Background: Recent studies have reported deficits in measures of decision making in pathologic gamblers (PGs) suggesting an involvement of the prefrontal cortex in the pathophysiology of this disorder. As only 7% to 12% of PGs are thought to seek treatment, most of the studies have relied on few specifically selected groups of PGs recruited from psychiatric units who were undergoing or seeking treatment and therefore their results are poorly representative of the general PG population.
Methods: The present study compared decision making and executive functions among 11 PGs who were selected from an ecologic setting and 11 healthy controls.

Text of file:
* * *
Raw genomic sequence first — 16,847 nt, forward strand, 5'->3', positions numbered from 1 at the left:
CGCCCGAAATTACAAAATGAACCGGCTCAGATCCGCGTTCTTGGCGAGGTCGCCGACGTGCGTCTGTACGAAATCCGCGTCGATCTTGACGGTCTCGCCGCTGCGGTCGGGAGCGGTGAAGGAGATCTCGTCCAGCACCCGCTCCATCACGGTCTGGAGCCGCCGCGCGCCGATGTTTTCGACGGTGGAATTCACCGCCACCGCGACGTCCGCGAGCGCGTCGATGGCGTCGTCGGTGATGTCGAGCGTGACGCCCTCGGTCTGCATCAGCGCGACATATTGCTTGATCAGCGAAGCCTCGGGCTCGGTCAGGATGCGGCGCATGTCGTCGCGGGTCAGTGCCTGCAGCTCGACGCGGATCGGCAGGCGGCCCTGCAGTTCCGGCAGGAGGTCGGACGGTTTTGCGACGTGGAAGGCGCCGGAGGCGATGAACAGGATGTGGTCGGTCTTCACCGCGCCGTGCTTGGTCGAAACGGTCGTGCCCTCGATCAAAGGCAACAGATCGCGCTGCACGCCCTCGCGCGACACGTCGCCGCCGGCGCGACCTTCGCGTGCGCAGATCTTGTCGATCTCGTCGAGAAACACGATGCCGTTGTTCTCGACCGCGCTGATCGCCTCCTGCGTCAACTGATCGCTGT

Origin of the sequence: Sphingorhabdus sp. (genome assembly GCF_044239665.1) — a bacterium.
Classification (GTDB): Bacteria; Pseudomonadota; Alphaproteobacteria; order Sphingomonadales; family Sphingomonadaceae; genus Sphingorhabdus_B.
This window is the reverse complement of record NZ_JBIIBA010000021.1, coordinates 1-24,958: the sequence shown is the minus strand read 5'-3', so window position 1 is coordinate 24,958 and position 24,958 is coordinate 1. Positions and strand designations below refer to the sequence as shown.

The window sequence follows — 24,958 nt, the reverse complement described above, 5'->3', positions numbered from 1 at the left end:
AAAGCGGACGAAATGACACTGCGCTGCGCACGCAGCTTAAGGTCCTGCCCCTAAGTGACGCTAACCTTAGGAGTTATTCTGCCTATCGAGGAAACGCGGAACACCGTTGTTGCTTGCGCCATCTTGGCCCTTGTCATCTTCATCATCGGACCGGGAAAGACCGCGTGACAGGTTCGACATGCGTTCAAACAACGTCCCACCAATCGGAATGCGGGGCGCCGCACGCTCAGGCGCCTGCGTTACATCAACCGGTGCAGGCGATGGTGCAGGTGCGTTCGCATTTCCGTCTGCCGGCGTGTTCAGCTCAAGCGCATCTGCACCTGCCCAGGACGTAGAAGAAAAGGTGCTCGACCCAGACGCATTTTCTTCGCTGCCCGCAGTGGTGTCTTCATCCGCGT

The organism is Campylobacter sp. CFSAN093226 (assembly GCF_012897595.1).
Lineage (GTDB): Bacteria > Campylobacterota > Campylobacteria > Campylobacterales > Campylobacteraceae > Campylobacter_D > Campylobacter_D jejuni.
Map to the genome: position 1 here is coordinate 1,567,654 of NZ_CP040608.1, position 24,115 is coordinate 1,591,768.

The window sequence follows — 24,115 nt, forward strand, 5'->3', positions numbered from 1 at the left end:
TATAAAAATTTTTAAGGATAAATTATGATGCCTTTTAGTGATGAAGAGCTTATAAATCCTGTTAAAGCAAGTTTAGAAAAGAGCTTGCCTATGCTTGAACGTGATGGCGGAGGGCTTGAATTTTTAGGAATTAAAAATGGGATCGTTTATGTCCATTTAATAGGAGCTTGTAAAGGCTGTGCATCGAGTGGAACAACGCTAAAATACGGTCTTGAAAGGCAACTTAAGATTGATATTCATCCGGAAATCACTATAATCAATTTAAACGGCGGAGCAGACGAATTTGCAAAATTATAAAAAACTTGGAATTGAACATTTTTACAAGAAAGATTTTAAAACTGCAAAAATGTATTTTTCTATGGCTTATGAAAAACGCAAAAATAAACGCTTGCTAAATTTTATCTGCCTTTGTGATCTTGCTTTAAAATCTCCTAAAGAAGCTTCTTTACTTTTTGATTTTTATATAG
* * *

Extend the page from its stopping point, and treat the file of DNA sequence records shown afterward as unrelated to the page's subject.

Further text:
Results: The PG group selected fewer advantageous cards on a decision-making task, the Iowa Gambling Task, and made more commission errors on the Go-No Go task, a test of inhibitory control, compared with controls.
Conclusions: The impairments in decision making are similar to those previously reported in individuals with prefrontal lesions and treatment-seeking PGs. PGs also presented impairment in tasks of inhibitory control suggesting an involvement of the prefrontal cortex in the pathophysiology of pathologic gambling (PG). The deficits in decision making and inhibition of irrelevant information observed in this study may have distinct but additive effects upon the development of PG behavior.